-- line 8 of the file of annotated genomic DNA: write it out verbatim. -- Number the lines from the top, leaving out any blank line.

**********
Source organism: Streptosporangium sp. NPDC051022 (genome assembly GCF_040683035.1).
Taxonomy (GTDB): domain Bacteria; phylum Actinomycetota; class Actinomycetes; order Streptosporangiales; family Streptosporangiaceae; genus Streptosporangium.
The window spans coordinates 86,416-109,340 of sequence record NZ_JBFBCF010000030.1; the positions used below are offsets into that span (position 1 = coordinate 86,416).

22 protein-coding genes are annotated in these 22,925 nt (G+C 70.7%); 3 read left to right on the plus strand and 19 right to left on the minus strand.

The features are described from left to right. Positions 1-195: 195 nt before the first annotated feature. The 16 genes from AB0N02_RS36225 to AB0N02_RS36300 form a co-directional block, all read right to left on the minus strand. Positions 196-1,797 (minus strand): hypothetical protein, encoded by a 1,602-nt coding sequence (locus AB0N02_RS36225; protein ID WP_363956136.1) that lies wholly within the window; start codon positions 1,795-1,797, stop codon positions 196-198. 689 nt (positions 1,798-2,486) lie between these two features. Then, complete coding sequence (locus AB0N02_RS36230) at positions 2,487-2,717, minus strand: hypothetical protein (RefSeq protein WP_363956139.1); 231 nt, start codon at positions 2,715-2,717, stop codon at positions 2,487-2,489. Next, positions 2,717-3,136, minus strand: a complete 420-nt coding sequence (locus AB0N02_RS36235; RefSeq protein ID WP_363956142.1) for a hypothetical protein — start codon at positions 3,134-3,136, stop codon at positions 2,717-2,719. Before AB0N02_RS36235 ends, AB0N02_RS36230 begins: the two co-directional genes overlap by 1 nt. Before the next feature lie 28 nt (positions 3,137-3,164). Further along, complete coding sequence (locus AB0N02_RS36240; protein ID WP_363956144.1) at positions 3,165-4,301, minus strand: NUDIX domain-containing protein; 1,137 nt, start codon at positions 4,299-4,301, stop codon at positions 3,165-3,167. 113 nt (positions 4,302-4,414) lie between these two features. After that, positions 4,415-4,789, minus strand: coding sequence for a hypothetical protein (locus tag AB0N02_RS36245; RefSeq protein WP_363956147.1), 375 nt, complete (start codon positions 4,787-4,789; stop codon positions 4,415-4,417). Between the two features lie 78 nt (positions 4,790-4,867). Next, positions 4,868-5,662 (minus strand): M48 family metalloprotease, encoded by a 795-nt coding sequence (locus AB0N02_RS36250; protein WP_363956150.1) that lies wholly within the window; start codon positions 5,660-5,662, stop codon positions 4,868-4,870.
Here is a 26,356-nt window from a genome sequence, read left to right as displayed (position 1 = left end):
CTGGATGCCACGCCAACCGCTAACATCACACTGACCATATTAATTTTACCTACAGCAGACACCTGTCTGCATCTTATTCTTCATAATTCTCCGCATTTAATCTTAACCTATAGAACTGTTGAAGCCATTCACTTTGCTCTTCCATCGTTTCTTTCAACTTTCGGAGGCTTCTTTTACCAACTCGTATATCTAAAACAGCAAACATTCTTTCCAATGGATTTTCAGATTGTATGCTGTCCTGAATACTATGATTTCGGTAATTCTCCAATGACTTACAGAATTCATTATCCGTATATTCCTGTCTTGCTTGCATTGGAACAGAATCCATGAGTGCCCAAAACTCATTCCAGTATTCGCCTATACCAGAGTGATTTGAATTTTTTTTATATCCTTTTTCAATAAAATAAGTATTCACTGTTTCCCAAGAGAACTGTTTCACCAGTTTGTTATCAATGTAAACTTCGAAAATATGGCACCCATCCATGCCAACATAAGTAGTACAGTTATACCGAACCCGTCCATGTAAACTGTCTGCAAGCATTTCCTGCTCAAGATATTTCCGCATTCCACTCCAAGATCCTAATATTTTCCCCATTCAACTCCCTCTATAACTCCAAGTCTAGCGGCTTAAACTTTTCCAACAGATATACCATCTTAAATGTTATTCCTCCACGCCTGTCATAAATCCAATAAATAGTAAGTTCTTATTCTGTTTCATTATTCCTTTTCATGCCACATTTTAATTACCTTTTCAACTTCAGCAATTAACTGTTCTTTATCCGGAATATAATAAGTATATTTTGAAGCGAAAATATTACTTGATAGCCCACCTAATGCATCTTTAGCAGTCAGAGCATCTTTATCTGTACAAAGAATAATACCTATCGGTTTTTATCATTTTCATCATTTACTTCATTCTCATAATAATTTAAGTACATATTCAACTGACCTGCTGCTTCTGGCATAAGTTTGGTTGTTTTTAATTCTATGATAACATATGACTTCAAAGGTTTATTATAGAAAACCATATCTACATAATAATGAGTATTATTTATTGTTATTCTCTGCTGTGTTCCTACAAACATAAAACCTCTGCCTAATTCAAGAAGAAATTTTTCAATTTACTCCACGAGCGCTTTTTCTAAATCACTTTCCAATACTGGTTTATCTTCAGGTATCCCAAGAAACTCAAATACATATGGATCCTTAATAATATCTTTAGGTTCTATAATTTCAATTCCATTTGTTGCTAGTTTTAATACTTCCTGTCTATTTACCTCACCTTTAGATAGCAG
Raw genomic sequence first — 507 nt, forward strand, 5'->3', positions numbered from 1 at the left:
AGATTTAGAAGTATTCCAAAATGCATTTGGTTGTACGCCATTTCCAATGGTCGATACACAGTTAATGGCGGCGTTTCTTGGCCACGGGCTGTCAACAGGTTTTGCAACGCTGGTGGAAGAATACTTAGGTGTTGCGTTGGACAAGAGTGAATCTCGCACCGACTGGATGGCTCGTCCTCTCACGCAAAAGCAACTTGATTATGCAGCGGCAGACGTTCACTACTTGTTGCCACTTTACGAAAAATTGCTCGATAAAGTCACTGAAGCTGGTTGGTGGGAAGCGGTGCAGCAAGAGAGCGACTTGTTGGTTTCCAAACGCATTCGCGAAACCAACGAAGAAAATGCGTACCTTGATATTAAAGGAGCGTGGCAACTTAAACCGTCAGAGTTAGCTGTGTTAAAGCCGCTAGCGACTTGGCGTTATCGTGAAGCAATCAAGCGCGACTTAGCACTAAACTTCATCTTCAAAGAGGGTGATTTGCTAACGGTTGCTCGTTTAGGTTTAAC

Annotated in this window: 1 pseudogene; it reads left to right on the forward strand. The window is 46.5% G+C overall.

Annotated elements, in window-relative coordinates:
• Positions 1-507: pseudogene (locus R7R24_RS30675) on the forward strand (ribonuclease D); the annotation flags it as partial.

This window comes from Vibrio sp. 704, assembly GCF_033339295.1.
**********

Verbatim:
Raw genomic sequence first — 507 nt, forward strand, 5'->3', positions numbered from 1 at the left: